Fast forward 12 months where would Jon like to be? “done State Of Things 2, with Reverend and the Makers back in business.” He adds philosophically “I’ve had a good run and made lots of records with RSS, Mongrel, dub and had a couple of records with me own band that have done really well so whatever happens now is a bonus but I feel I’m writing my best stuff, so lets have it!”.
On a totally different tack Jon, with a lot of passion in his voice added “How can the Council want Sheffield be a City Of Culture when you don’t consult and honour people like Alan Smyth. A man like that should be heralded as a kingpin of the city and a real cornerstone of our musical heritage. The Council don’t mind riding on the backs of the success of bands that’s he’s help make, and they spin it to make it look good for Sheffield City Council and the Lib Dems. They need to look after people like Alan cos without people like him there is no music industry. When they gave Tramlines (Festival) £125,000 last year they got Echo and the Bunnymen” he says with disbelief, then pauses and smiles “I liked them in 1983. It would only cost a few grand to put up a blue plaque (to Alan Smyth) but they haven’t done that yet.”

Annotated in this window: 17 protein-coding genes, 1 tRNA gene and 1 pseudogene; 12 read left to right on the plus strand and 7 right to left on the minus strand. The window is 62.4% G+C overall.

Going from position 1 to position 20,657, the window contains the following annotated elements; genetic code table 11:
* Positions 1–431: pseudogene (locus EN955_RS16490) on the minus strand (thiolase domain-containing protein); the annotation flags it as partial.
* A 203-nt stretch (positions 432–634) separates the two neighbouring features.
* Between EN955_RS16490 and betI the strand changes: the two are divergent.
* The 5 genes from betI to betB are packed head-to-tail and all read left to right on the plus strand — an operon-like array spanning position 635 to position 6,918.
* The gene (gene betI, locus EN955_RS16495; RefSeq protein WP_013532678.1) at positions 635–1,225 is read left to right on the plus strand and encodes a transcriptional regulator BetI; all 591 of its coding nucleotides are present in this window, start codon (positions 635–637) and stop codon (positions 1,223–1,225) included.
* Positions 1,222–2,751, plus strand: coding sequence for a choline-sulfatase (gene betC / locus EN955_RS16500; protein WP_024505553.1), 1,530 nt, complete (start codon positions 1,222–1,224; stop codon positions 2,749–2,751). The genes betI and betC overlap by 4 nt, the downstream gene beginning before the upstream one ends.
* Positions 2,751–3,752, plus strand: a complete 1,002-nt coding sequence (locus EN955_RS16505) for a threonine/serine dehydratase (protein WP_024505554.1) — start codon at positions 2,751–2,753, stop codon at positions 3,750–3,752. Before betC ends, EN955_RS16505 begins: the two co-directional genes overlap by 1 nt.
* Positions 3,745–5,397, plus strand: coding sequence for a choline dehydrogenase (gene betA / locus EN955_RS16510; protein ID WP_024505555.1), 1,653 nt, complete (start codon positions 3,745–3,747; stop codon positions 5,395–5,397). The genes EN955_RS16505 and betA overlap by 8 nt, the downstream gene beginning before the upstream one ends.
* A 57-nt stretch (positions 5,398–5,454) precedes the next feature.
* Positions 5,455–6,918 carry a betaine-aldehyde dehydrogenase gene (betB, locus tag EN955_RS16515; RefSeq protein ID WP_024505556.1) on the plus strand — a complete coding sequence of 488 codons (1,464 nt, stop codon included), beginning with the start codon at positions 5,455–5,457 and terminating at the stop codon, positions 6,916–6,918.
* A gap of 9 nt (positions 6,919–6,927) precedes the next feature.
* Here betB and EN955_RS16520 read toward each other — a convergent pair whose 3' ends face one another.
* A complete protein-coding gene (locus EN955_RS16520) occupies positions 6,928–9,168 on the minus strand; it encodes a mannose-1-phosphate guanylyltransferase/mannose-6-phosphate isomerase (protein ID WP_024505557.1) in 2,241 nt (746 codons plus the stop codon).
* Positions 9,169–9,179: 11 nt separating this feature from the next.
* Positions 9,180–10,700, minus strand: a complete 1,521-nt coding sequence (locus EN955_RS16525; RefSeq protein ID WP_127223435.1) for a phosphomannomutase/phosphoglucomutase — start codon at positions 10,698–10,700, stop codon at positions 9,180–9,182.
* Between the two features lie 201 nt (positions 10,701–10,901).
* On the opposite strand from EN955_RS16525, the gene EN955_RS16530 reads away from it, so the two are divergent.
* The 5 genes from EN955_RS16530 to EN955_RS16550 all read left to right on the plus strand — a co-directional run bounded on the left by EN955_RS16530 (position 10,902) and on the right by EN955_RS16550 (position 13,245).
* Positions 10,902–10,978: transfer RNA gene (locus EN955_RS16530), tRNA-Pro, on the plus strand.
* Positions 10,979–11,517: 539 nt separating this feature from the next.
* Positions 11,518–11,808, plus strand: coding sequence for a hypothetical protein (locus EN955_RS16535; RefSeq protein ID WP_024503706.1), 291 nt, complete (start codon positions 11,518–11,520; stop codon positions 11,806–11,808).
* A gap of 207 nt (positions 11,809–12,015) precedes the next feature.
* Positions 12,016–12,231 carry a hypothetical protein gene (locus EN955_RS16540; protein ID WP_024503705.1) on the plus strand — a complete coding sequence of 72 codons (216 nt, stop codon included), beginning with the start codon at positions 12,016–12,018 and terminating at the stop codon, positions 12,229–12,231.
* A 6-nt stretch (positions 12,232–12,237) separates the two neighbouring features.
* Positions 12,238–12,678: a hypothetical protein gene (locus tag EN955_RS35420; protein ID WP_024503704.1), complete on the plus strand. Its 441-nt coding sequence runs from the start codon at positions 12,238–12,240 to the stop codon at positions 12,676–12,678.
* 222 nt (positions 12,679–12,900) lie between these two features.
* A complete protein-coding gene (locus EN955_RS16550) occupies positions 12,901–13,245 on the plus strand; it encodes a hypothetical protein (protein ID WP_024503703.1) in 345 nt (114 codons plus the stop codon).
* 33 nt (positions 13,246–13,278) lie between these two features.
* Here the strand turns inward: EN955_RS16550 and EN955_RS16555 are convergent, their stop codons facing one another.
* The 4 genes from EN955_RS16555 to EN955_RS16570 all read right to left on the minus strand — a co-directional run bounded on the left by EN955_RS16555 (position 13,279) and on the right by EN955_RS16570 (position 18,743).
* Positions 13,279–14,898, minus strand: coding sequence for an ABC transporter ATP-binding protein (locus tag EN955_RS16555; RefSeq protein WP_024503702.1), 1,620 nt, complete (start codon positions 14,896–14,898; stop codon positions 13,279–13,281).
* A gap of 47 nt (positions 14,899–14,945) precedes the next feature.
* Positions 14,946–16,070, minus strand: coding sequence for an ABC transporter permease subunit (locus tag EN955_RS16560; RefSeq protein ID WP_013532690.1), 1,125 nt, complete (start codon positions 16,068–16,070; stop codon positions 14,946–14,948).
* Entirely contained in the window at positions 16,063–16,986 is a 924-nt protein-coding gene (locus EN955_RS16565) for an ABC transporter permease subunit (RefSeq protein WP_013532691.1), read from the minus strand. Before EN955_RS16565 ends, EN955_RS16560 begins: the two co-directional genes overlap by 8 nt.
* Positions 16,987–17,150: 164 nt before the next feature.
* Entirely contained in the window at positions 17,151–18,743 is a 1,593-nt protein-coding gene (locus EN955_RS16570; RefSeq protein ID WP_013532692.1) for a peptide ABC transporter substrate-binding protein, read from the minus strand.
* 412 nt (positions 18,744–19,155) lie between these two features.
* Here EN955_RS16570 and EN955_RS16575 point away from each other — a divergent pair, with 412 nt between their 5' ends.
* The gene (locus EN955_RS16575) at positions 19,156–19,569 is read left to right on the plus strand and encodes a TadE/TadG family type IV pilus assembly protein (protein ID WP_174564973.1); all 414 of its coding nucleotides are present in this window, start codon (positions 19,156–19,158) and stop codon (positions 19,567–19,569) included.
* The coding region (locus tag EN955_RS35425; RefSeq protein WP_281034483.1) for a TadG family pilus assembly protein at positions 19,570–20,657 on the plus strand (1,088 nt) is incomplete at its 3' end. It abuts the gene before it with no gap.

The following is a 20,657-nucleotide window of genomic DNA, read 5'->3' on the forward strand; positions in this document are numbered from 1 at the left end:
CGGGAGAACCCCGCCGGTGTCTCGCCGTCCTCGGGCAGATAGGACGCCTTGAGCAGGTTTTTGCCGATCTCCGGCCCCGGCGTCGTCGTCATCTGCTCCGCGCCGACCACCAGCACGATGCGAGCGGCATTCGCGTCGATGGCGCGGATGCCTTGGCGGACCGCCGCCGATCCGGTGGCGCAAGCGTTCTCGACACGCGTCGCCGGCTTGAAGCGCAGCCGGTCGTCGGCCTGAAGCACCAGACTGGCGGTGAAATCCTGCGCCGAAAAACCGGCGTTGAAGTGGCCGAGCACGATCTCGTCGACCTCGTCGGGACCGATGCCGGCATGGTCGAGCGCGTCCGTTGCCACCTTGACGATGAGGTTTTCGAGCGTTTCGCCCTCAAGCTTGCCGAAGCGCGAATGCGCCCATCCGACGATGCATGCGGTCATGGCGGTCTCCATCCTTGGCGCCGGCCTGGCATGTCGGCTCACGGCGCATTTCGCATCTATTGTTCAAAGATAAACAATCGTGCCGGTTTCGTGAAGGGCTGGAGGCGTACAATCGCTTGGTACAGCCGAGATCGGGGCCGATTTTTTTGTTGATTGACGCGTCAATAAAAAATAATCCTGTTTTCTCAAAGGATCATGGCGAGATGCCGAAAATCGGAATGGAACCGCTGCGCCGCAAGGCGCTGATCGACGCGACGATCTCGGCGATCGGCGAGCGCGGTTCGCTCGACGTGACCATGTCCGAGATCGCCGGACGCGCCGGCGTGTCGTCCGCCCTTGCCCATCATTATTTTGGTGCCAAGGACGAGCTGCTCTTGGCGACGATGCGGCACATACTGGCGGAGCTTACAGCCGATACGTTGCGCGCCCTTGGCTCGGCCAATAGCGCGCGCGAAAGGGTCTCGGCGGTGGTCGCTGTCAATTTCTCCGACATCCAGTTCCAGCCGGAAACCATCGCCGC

Jon then closed with an admission of previous personal wrongdoings, an apology and a hope for the future,
“All Sheffield artists should help each other as a matter of course, if they don’t it has a negative effect on the musical culture in the city. If I have ever been guilty of not showing love to other Sheffield artists then I sincerely apologise. Anyone that causes disunity in the name of money or getting their band name forward is ultimately hurting the City.”